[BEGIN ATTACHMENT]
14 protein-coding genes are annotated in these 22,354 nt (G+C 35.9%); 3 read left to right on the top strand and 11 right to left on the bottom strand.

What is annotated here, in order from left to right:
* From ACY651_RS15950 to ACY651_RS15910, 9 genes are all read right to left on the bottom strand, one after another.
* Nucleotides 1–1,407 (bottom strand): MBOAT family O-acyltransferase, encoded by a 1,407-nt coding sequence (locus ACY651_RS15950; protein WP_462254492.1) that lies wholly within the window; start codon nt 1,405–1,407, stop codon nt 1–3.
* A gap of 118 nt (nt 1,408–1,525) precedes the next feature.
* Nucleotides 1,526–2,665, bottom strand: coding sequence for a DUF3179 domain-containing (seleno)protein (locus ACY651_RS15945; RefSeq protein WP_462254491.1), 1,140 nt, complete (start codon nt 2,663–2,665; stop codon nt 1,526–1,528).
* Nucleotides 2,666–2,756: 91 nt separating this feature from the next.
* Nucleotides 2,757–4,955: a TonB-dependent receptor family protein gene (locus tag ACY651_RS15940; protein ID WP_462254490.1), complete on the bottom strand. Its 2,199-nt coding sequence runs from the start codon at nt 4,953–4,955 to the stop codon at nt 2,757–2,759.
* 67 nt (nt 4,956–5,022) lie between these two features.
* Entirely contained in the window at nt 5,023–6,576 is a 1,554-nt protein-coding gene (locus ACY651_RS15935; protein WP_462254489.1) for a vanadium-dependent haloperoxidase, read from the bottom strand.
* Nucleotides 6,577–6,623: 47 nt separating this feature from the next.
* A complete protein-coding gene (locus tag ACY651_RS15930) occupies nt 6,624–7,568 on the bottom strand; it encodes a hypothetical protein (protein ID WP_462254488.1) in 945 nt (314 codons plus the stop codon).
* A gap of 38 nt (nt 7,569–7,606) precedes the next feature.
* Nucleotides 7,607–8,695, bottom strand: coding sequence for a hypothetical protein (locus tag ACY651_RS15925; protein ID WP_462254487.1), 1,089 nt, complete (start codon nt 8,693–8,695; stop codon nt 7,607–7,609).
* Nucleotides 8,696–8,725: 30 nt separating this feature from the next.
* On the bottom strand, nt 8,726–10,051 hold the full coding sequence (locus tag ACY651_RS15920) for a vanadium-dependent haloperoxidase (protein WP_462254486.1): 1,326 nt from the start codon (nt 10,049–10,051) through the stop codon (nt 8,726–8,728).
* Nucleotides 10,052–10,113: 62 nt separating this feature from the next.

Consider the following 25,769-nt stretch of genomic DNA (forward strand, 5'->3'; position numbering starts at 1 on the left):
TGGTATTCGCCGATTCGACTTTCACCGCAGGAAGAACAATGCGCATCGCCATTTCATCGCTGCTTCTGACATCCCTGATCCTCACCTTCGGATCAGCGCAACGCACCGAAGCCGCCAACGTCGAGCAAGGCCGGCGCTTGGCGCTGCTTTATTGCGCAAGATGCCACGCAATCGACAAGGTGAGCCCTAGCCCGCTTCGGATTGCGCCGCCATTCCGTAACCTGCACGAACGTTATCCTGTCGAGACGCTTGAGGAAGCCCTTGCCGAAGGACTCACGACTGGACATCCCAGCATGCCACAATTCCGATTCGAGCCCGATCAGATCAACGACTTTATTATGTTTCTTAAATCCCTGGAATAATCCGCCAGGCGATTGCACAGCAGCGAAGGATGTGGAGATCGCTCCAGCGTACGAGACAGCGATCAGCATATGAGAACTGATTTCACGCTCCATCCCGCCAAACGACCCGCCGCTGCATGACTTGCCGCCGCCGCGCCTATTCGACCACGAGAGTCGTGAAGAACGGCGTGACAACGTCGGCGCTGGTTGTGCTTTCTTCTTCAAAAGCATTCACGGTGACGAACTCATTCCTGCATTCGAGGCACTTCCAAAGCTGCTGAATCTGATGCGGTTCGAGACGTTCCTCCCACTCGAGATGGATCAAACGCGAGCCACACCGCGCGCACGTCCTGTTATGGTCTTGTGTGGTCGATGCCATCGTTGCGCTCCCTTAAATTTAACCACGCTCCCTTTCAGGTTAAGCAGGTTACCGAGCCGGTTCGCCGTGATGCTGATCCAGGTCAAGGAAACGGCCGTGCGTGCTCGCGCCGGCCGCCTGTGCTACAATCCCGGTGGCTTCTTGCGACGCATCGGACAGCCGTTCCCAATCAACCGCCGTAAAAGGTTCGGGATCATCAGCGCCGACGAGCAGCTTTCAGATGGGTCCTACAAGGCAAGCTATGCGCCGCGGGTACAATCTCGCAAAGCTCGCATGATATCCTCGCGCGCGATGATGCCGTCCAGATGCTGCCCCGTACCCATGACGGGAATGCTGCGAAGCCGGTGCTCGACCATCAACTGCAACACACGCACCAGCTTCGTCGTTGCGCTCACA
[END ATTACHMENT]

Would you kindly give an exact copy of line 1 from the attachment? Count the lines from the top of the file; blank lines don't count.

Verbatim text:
14 protein-coding genes are annotated in these 22,354 nt (G+C 35.9%); 3 read left to right on the top strand and 11 right to left on the bottom strand.